In opening Yellow, their third restaurant, in 2013, Brent Savage and Nick Hildebrandt were inspired by the European dining scene that has given birth to a new way of eating: contemporary food and wine served in an informal atmosphere at affordable prices.
In February 2016, we re-launched the dinner menu to be 100% vegetarian. Brent has long been renowned for his vegetarian options, frequently flaunting inventive vegetarian dishes at Yellow, as well as at sister restaurants Bentley and Monopole. But going 100% vegetarian for evening dining is a first for the business, having recognized a growing demand in recent years.
“I’ve always loved cooking with vegetables,” says Brent, “and having a solely vegetable driven menu gives me the opportunity to focus on interesting and heirloom varietals, grown by local suppliers. By treating vegetables with the same consideration as protein we hope to show that vegetarian dishes are just as delicious as any other menu item.”
Nick’s wine list remains eclectic with a range of natural, biodynamic and organic vintages from passionate producers to suit the revamped menu.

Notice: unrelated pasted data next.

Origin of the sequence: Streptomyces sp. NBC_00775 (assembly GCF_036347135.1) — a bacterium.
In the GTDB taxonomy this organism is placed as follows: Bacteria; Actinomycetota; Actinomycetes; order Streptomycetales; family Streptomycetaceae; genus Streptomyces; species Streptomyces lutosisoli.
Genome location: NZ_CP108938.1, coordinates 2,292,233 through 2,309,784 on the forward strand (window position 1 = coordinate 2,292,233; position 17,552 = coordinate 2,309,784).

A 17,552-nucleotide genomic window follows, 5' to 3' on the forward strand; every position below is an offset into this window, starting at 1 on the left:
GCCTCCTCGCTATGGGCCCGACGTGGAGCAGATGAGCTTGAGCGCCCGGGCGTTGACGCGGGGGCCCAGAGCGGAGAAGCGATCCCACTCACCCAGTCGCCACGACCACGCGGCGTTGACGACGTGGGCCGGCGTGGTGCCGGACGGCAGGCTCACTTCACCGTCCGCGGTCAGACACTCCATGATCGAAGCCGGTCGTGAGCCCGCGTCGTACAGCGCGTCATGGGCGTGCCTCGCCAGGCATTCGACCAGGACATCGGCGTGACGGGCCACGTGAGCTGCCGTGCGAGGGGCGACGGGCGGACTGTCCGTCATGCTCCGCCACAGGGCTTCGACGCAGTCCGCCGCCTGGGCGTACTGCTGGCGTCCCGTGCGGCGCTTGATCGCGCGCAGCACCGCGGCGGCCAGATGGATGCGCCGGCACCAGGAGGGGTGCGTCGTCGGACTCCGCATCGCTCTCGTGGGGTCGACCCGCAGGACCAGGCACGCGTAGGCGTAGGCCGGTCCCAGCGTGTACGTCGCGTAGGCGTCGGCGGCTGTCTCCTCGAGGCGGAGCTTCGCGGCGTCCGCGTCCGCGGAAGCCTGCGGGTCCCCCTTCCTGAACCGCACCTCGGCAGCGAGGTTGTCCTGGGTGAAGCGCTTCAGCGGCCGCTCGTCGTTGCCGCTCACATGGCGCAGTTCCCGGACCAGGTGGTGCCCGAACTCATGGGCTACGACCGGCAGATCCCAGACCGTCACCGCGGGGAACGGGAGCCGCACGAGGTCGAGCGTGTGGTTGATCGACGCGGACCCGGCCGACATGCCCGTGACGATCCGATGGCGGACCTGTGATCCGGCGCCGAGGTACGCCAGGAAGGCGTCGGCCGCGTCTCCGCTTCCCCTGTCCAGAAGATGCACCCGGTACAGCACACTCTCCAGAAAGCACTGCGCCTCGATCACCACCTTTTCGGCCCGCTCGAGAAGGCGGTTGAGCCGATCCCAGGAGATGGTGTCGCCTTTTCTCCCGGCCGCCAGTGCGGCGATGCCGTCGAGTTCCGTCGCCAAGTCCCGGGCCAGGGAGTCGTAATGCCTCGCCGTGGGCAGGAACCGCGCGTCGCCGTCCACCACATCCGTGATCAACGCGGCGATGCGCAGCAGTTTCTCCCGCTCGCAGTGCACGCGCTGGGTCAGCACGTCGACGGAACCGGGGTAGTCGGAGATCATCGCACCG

Yellow is open seven nights a week, with breakfast/brunch offered on weekends.
THE HISTORICAL YELLOW HOUSE
The building at 57 Macleay Street, Potts Point is steeped in artistic history. In the 1950s, as an art gallery, it displayed work by John Olsen, Robert Hughes and Robert Klippel among others before contemporary illustrator Martin Sharp inhabited the space in the 1960s and began a collaborative artists’ movement called The Yellow House Artists Collective.
Artists such as Brett Whiteley, George Gittoes, Bruce Goold, Peter Weir, Philip Noyce, Alby Thoms and Aggie Read collaborated and displayed work here ranging from paintings and sculpture to films and interactive art projects. The Yellow House itself was always part of the canvas and the fabric of inspiration, and the collective changed the face of Potts Point, bringing a ‘bohemian’ feeling which remains to this day.